Different SARS-CoV-2 markers to identify the mutations were analyzed using genome sequence and metadata from the GISAID EpiCov database. This way, three common positivity markers were selected along with 45 lineage-specific markers for the genotypes circulated in 2021. The variant agnostic positivity markers were: 1) the D614G (S:A23403G) mutation at position 614 of the viral spike (S gene) protein, 2) a conserved sequence in nsp10 (between nucleotides 13025-13441), and 3) a conserved sequence identified by the CDC in the N Gene SC2 region (between nucleotides 29461-29482)
A total of 1,128 samples (1,031 SARS-CoV-2 positives and 97 negatives) were collected and analyzed retrospectively between November and December 2021 from two Clinical Laboratory Improvement Amendments (CLIA)-certified laboratories participating in the CDC National SARS-CoV-2 Strain Surveillance (NS3) sequencing program.
The study team selected the primers for the SNP detection assays from the sequences after screening for areas having a mutation frequency of less than 1% to ensure the assay's sensitivity. Finally, the 1,031 SARS-CoV-2 positive samples were analyzed using SNP genotyping and classified with the 48 markers. The classifications were then compared to the Phylogenetic Assignment of Named Global Outbreak Lineages (Pango) lineage assignment based on the whole-genome sequences in the GISAID database. The positive percent agreement (PPA) ranged from 96.3% to 100%, and the and negative percent agreement (NPA) ranged from 99.2% to 100% for the top 10 WHO lineages.
Researchers further worked on reducing the 48-marker panel to specific variants and developed a classifier algorithm based on these variant-specific reductions. Recurring analysis of active marker sets across regional and global GISAID sequence data and the resulting anomalies in the same can help assign new markers for emerging variants and help in faster identification.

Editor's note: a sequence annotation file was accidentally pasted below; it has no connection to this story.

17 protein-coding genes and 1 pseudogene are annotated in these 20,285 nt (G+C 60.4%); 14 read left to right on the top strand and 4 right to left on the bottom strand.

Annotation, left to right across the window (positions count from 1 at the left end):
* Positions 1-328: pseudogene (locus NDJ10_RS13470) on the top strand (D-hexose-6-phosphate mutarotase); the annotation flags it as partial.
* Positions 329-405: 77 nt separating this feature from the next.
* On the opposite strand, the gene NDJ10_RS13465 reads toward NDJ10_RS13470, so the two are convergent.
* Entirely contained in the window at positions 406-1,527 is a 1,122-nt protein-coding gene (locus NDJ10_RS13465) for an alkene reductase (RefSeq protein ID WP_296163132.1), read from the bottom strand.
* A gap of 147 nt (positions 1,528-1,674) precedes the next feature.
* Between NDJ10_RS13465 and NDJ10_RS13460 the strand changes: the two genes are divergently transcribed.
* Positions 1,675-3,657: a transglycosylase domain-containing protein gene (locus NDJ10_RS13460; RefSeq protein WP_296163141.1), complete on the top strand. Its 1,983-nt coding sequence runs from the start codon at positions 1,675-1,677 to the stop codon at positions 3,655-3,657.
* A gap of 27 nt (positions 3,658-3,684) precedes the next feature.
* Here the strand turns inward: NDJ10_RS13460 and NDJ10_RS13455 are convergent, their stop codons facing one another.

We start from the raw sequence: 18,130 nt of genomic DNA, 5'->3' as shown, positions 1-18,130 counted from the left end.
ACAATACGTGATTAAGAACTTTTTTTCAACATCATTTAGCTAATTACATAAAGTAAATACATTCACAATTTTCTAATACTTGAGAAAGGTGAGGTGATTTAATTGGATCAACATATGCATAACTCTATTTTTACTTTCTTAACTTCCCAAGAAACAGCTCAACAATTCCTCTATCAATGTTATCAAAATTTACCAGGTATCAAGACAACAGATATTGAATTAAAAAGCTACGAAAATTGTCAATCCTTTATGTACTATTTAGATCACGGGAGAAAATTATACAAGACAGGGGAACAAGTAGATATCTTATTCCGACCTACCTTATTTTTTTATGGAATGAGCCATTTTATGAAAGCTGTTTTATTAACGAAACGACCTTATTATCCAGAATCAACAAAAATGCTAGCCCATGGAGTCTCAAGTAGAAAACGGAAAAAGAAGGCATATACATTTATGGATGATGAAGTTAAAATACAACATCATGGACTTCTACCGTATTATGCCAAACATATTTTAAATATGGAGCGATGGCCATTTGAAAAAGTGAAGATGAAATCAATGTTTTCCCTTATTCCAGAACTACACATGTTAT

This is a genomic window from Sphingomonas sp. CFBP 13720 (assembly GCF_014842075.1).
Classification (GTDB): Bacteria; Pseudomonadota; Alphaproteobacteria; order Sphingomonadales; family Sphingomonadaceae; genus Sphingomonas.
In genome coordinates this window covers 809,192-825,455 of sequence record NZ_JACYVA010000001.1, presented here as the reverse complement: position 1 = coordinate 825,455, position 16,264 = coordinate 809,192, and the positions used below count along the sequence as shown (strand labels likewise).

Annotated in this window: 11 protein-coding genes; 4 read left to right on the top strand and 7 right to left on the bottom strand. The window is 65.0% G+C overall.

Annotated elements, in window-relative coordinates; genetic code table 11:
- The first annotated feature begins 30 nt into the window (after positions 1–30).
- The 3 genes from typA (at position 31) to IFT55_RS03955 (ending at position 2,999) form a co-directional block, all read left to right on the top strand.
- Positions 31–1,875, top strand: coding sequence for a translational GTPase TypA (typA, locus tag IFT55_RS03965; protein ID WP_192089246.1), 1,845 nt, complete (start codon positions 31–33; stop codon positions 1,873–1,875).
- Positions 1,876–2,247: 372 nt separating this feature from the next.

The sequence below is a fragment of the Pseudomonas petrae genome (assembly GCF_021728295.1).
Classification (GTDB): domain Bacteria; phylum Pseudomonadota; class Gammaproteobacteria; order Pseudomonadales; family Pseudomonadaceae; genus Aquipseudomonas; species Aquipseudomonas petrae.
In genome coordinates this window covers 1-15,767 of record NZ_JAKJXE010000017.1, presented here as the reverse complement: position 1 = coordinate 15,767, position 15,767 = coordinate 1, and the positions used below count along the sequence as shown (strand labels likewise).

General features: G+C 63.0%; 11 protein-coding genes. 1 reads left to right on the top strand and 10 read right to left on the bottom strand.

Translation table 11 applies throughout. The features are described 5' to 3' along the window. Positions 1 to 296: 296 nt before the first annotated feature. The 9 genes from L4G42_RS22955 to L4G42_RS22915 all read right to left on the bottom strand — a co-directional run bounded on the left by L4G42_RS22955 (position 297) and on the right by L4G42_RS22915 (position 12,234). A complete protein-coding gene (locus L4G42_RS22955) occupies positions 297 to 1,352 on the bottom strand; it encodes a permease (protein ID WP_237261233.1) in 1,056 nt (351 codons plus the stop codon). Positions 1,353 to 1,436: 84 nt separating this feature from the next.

As a practical demonstration of the variant-specific reduction in the marker panel, the researchers developed an Omicron genotyping panel keeping in mind the recent surge in Omicron cases in the USA in December 2021. This panel was derived from the previously-designed 48-marker panel and could distinguish the Delta and Omicron variants using four highly specific SNPs. This panel was successfully used to trace the cases of the Omicron variant.
Mutations of SARS-CoV-2 are occurring at an unprecedented rate. Each time a novel variant is reported, several questions arise. First, can SARS-CoV-2 diagnostic tests (rapid antigen and/or nucleic acid amplification) detect the new variant? Secondly, will it be possible to develop an experimental approach to monitor the proportion of variants in real-time and detect a new variant's emergence? Lastly, are there methods to enhance NGS so that it can provide a faster, more accurate, and broader picture of the prevalence and geographical distribution of variants?